After a spirited discussion on Thursday night, the board of the Morton Grove Public Library voted 6 to 1 to approve the library's urban garden project. Trustee Catherine Peters was the one board member to oppose it, calling it a "tremendously ill-conceived plan."
Library staff organized the urban garden as a volunteer project which was approved by the library board earlier this year. Flip through the PDF of the plan attached to this article.
Near the end of May, Head of Outreach, PR and Programming Rosetta Metz emailed members of the press with news of the community urban garden, describing the project as an edible garden with three 4 feet by 8 feet garden beds on the south side of the library, facing Lincoln Avenue.
Three local businesses, Avon, MB Financial and Creative Promotional Products, agreed to sponsor the garden with a total of $1,500 in donations.
Additionally students in Niles West's Garden Club and one Girl Scout troop also agreed to pitch in, according to Metz. The planting date was set by the previous library board for June 7.
On June 3, Metz emailed members of the press with this statement:
"I regret to inform you that the Library Community Urban Garden Program has been halted at this time. The new Library Board decided they wanted to learn more about the daily operations, maintenance and cost of this program. All work is to be held off until the Board and the Building & Grounds Committee convene. I am in the process of informing the volunteers, sponsors and press that were planning to attend our scheduled planting day on Tuesday, June 7 at 4:00 that the program is on hold at this time for further review by the Library Board."
During the public comment section in the beginning of the evening, a third grader in Morton Grove's Camp Fire USA troop asked why her scheduled time to garden had been cancelled.
Near the end of the meeting, two main arguments surrounding the garden were discussed: Does the garden fall under the duties of librarians, and has the garden been sufficiently planned in advance?
"We were given everything about what was going to be done," said Trustee Art Goldstein, who served on the board before April elections.
Trustee Christa Quinn said, "I have to have some confidence in the people [trustees] who approved the plan. The Village was included to make sure it wouldn't be an eye-sore, and we checked our due-diligence to make sure it’s done right. We cannot go second-guess every single thing...The intent is so that people learn. It’s part of what we do from a youth services standpoint."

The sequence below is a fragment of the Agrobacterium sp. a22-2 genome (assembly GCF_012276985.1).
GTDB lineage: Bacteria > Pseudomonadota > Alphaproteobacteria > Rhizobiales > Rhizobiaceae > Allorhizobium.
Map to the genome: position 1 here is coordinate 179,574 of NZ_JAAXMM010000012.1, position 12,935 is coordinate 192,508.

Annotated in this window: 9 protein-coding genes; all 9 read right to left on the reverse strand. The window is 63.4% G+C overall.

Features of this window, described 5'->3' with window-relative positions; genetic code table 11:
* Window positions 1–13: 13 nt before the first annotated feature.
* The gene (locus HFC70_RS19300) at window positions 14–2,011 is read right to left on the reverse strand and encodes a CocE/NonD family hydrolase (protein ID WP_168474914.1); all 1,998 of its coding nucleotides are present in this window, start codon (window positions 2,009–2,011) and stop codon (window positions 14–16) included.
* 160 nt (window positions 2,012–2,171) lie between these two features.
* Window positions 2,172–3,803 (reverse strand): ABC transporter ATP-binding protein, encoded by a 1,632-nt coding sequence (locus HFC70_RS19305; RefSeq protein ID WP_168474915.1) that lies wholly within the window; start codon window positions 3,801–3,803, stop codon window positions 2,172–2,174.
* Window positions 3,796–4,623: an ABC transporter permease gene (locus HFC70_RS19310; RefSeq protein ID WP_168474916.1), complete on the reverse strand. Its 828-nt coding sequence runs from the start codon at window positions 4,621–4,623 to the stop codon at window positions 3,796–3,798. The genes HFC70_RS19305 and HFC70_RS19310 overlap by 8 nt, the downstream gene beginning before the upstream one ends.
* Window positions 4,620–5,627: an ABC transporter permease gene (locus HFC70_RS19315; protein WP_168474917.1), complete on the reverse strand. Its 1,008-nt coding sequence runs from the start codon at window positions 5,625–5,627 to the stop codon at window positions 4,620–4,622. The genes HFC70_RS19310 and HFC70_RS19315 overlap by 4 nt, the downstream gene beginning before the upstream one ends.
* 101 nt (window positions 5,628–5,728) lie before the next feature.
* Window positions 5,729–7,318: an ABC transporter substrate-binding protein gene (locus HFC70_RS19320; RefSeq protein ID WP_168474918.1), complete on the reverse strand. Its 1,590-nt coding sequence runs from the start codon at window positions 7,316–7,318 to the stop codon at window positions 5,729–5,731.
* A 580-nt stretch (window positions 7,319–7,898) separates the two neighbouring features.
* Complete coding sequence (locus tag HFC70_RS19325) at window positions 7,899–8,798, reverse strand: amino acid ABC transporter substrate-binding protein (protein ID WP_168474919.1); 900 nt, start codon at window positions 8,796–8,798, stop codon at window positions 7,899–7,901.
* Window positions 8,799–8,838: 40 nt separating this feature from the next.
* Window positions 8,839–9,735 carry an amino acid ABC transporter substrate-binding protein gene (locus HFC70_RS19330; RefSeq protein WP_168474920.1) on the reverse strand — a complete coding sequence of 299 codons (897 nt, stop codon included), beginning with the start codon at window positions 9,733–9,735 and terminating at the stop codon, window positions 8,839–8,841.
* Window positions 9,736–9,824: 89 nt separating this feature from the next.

Trustee Catherine Peters said she agreed "1,000 percent" but was concerned that most of the work would fall on paid staff.
"We need commitments from what kids at what time are working on the garden," Peters said, and fears that "our staff is going to be out there having to take care of the garden [when the] library's function is to teach about garden management with books and lectures."
Director Ben Schapiro countered Peters' point with the reminder that volunteer events require organization, no matter if its TechFest or a community garden.
"It’s always done with a backbone of paid staff; volunteers don’t organize without structure," Schapiro said.
Paul Berg, a trustee who was elected this spring, spoke up. "This is borderline library [duties]. I just hope that any employee who doesn’t want to pick weeds is not* made to pick a few weeds," he said.
Peters reiterated that she did not believe it is fair to the staff, while Schapiro underlined the garden's role as an educational tool.
"Do you know how big a cucumber plant is?" Peters asked Metz. "I hope you are not expecting to use staff time to weed the garden."
In the end, Berg motioned for the approval of the garden, and Quinn seconded it. The two trustees make up the Building and Grounds committee of the board.
*Correction 6/11, 8 a.m.: The quote mistakenly did not include the word 'not.'